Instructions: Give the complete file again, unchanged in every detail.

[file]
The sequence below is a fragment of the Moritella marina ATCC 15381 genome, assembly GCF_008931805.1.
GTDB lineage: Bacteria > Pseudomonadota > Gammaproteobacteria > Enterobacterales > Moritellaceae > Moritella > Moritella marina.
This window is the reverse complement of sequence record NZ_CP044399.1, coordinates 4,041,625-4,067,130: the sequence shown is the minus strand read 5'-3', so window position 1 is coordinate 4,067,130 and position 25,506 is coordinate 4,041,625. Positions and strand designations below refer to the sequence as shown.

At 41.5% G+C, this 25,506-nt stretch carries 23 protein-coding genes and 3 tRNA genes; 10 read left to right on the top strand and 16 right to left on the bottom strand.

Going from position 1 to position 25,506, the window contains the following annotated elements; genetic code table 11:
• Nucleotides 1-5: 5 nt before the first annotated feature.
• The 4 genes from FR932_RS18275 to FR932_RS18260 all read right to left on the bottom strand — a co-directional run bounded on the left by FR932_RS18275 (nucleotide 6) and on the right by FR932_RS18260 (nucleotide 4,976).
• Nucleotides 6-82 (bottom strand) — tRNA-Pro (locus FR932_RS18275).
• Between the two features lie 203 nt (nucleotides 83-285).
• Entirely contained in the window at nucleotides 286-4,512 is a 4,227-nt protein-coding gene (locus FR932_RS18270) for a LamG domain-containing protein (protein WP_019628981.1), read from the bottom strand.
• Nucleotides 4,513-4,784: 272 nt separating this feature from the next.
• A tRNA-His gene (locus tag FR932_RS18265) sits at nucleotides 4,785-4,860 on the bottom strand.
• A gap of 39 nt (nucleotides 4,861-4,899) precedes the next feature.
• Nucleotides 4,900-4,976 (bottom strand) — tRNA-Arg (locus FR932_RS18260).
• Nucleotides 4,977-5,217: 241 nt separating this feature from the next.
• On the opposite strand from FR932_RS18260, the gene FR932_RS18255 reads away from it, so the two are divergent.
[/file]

The sequence below is a fragment of the Moritella marina ATCC 15381 genome, assembly GCF_008931805.1.
GTDB lineage: Bacteria > Pseudomonadota > Gammaproteobacteria > Enterobacterales > Moritellaceae > Moritella > Moritella marina.
This window is the reverse complement of sequence record NZ_CP044399.1, coordinates 4,041,625-4,067,130: the sequence shown is the minus strand read 5'-3', so window position 1 is coordinate 4,067,130 and position 25,506 is coordinate 4,041,625. Positions and strand designations below refer to the sequence as shown.

At 41.5% G+C, this 25,506-nt stretch carries 23 protein-coding genes and 3 tRNA genes; 10 read left to right on the top strand and 16 right to left on the bottom strand.

Going from position 1 to position 25,506, the window contains the following annotated elements; genetic code table 11:
• Nucleotides 1-5: 5 nt before the first annotated feature.
• The 4 genes from FR932_RS18275 to FR932_RS18260 all read right to left on the bottom strand — a co-directional run bounded on the left by FR932_RS18275 (nucleotide 6) and on the right by FR932_RS18260 (nucleotide 4,976).
• Nucleotides 6-82 (bottom strand) — tRNA-Pro (locus FR932_RS18275).
• Between the two features lie 203 nt (nucleotides 83-285).
• Entirely contained in the window at nucleotides 286-4,512 is a 4,227-nt protein-coding gene (locus FR932_RS18270) for a LamG domain-containing protein (protein WP_019628981.1), read from the bottom strand.
• Nucleotides 4,513-4,784: 272 nt separating this feature from the next.
• A tRNA-His gene (locus tag FR932_RS18265) sits at nucleotides 4,785-4,860 on the bottom strand.
• A gap of 39 nt (nucleotides 4,861-4,899) precedes the next feature.
• Nucleotides 4,900-4,976 (bottom strand) — tRNA-Arg (locus FR932_RS18260).
• Nucleotides 4,977-5,217: 241 nt separating this feature from the next.
• On the opposite strand from FR932_RS18260, the gene FR932_RS18255 reads away from it, so the two are divergent.